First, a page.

Investors hoping that the fairly positive end to last year's final trading day would continue into the new year had their hopes crushed, with Asian benchmarks ending in the red yesterday.
They are blaming it on the disappointing reading of China's Purchasing Managers' Index - or Caixin PMI - last month, as the lacklustre factory data suggests slowing growth in the global economy.
The December contraction is the first in 19 months reported by the private survey on manufacturing in the world's second-biggest economy.
IG market analyst Pan Jingyi told The Business Times: "We have seen the new orders component within the Caixin PMI declining, reflecting the poor demand conditions that had likely been a result of various growth stressors, including the US-China trade item.
"With the worries manifesting in economic indicators' showings, it is of little wonder we are seeing the market reaction today."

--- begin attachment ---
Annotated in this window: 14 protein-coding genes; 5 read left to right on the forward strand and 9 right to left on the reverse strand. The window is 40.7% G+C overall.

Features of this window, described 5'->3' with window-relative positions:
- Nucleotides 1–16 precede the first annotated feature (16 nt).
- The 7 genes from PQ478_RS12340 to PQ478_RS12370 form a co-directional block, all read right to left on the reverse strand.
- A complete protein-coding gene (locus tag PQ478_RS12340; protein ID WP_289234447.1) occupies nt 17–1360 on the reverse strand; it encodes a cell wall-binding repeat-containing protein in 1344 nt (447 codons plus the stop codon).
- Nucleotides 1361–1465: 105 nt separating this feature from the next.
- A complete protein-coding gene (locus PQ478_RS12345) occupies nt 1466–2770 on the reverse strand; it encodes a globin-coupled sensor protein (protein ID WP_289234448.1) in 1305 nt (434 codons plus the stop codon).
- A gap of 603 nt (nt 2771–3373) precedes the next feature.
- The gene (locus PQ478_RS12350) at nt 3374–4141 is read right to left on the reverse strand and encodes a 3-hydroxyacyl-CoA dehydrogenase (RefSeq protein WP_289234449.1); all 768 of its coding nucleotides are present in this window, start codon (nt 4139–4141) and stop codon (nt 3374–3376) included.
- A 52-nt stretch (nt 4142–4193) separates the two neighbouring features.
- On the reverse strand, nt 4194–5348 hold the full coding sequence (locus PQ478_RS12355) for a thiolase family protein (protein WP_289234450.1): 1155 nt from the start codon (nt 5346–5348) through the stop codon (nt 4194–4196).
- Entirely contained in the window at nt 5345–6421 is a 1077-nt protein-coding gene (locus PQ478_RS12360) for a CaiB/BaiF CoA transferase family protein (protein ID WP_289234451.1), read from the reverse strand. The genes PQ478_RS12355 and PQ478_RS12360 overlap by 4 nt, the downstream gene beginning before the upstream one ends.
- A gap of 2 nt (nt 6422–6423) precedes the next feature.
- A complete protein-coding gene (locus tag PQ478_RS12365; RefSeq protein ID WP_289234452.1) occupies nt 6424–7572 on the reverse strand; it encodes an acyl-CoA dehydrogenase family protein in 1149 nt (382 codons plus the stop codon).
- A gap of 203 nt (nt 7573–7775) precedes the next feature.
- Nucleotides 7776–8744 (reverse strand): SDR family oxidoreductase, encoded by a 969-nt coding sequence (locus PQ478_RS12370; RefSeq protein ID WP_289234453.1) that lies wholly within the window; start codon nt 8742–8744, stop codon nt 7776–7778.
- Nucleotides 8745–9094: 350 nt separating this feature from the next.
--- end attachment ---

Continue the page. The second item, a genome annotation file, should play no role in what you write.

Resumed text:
This weighed heavily on key Asian indexes, with the Hang Seng, Shanghai Composite Index, ASX 200, Kospi and Kuala Lumpur Composite Index all ending lower.
The Hong Kong market bore the brunt, with the benchmark index falling 3 per cent in early trading before closing 715.35 points, or 2.8 per cent, lower at 25,130.35.
Japanese markets are closed until tomorrow.
Negative sentiments also dented the US dollar as demand for safer investments sent gold prices to the highest since June 18 last year.
It traded at US$1,287.20 per ounce at 6.51pm yesterday.
Phillip Futures commodities analyst Benjamin Lu told Reuters: "It looks very optimistic and fundamentally supportive for gold as the overall mood is still very uncertain."
Singapore's Straits Times Index (STI) closed 29.87 points, or 0.97 per cent, lower at 3,038.89 as the miss in the fourth-quarter gross domestic product flash estimates pointed to a slowdown in global growth.
CMC Markets analyst Margaret Yang said: "Lower-than-expected fourth-quarter readings suggest Singapore's economy is moderating at a pace faster than the market had anticipated."
She noted that the markets have already reacted to the global slowdown, adding: "The question is how much more of a downside there is before we see a bottoming out."
Of the 30 STI constituents, 20 counters ended in the red. Turnover stood at about 1.46 billion shares worth $763 million.